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An Uncertain Future for LGBT Students at Brigham Young University

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Provo, Utah is home to Brigham Young University, the largest religious university in the country. It’s owned and operated by The Church of Jesus Christ of Latter Day Saints informally known as the Mormon Church. Consider this fact: more than 100 US college campuses have an established LGBT center that’s staffed by paid employees. It’s clear that students, bolstered by progress made in certain social and political spheres, have never felt quite so comfortable or open with their sexuality. What does it mean, though, for the student who attends a faith-based school with doctrines that preach heterosexuality? It could mean a very isolated academic experience. The Princeton Review has called Brigham Young one of the most volatile and un-accepting environments for gay students time after time. Read on to discover how unwavering this institution is when it comes to rallying around human rights.

In order to understand the present, we have to venture several decades back into Brigham Young’s past. There was once a time when the school actually studied electroshock therapy as a cure for homosexuality. The notion of coming out as gay to a group of students simply wasn’t an option for fearful students. Ernest L. Wilkinson, the president at the time, addressed the issue himself with the following rhetoric:

“Nor do we intend to admit to our campus any homosexuals. If any of you has this tendency and have not completely abandoned it, may I suggest that you leave the University immediately after this assembly…we do not want others on this campus to be contaminated by your presence.”

Incredibly, using homosexuality as a grounds for expulsion wasn’t revised in Brigham Young’s code of conduct until 2007. The overturned rule prohibited “advocacy of a homosexual lifestyle (whether implied or explicit) or any behaviors that indicate homosexual conduct, including those not sexual in nature.” Its revised and current state has simply replaced one injustice with another by stating that the university will “respond to homosexual behavior rather than to feelings or orientation”. In other words, you’re not “technically” breaking any of the school’s mandates if you are gay but choose to suppress it with an act of celibacy. Some gay students have famously appeared on YouTube and other media outlets stating that they’ve indeed chosen celibacy, as they’re fearful about public condemnation and ultimate removal from the school.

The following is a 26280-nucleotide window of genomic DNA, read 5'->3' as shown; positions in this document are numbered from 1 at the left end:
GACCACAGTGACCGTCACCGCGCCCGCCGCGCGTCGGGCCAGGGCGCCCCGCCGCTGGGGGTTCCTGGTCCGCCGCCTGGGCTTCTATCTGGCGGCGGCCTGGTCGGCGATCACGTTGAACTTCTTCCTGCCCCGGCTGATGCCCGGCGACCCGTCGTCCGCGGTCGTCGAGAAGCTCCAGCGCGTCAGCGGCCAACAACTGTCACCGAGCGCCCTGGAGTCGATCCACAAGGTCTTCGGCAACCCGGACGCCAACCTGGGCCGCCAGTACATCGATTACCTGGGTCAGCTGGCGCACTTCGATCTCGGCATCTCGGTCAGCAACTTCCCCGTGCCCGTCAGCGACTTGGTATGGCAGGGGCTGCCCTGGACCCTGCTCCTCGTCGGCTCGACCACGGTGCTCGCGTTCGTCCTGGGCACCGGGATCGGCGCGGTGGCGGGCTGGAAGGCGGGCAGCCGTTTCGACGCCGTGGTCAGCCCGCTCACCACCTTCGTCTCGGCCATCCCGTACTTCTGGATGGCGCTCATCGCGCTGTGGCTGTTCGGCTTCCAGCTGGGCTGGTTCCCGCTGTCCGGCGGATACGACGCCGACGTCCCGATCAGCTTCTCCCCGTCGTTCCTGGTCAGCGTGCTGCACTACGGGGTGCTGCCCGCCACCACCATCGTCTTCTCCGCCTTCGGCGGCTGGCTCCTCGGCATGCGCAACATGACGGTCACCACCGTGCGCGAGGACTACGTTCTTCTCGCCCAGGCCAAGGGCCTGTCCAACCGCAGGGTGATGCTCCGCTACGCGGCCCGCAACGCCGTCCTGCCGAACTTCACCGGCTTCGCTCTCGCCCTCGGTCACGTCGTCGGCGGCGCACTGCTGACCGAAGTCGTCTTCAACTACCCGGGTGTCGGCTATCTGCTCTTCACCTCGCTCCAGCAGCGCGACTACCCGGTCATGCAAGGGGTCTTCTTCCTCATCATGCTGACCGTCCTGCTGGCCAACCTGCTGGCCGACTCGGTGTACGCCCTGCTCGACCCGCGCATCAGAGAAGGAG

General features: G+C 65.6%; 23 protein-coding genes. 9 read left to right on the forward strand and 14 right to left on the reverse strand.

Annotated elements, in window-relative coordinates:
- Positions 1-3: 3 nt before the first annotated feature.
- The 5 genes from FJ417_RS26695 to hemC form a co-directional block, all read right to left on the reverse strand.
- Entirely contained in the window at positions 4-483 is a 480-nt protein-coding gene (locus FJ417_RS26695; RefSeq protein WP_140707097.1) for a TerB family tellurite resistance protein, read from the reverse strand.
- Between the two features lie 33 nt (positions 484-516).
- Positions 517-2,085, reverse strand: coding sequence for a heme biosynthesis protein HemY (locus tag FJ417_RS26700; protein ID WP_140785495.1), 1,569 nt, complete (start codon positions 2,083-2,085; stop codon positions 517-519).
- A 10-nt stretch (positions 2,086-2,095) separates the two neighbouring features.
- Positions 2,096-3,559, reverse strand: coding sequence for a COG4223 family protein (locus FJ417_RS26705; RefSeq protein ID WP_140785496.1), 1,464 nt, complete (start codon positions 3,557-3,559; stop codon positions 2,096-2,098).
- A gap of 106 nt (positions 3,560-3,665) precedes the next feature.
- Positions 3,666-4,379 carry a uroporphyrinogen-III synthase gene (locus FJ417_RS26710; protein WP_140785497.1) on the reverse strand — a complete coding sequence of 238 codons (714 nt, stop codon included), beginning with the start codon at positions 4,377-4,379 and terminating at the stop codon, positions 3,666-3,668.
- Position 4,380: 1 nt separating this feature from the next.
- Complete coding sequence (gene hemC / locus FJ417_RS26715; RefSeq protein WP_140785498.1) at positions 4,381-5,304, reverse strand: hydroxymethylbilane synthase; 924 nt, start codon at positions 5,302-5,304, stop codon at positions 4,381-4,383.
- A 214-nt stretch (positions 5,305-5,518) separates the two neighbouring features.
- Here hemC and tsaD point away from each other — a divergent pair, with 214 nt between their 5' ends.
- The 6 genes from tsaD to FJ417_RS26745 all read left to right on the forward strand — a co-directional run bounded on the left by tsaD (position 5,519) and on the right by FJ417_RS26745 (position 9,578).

Small strides have been made, but the day-to-day struggles for the LGBT community at Brigham Young have persisted. Students say that some administrators have attempted to council them by instilling a “pray the gay away” philosophy, encouraging them to marry someone of the opposite sex as a cure and understanding their “wrongful” sexuality as a mere phase that will pass in time. It still isn’t accepted that these students can’t change their sexual preference on command, nor should they feel like that’s something worthy of sacrificing.

Remember when we touched upon those schools that have an official LGBT center for? Well, it shouldn’t come as a surprise that Brigham Young doesn’t have one. Although, there is a silver lining in an unofficial campus group titled Understanding Same Gender Attraction. This is perhaps the sole place where students can discuss the LGBT community, overcome self-esteem or religious issues, find acceptance and even discuss relationship issues. Students involved with the group say that while their faction isn’t recognized by the university, it still helps to promote a positive image to the community as a whole. They realize that reverses decades of discrimination won’t be easy, and select individuals don’t even believe that it will happen in their lifetime. If a connected and respected LGBT community is essential to your college experience, then Brigham Young is not poised to be the school of your dreams by any stretch.

Ryan James is a ’13 alumnus of Ohio University’s College of Arts & Sciences with a bachelor’s degree in writing and media. He currently works as a copywriter for a Fortune 500 e-commerce corporation based in Columbus, OH.

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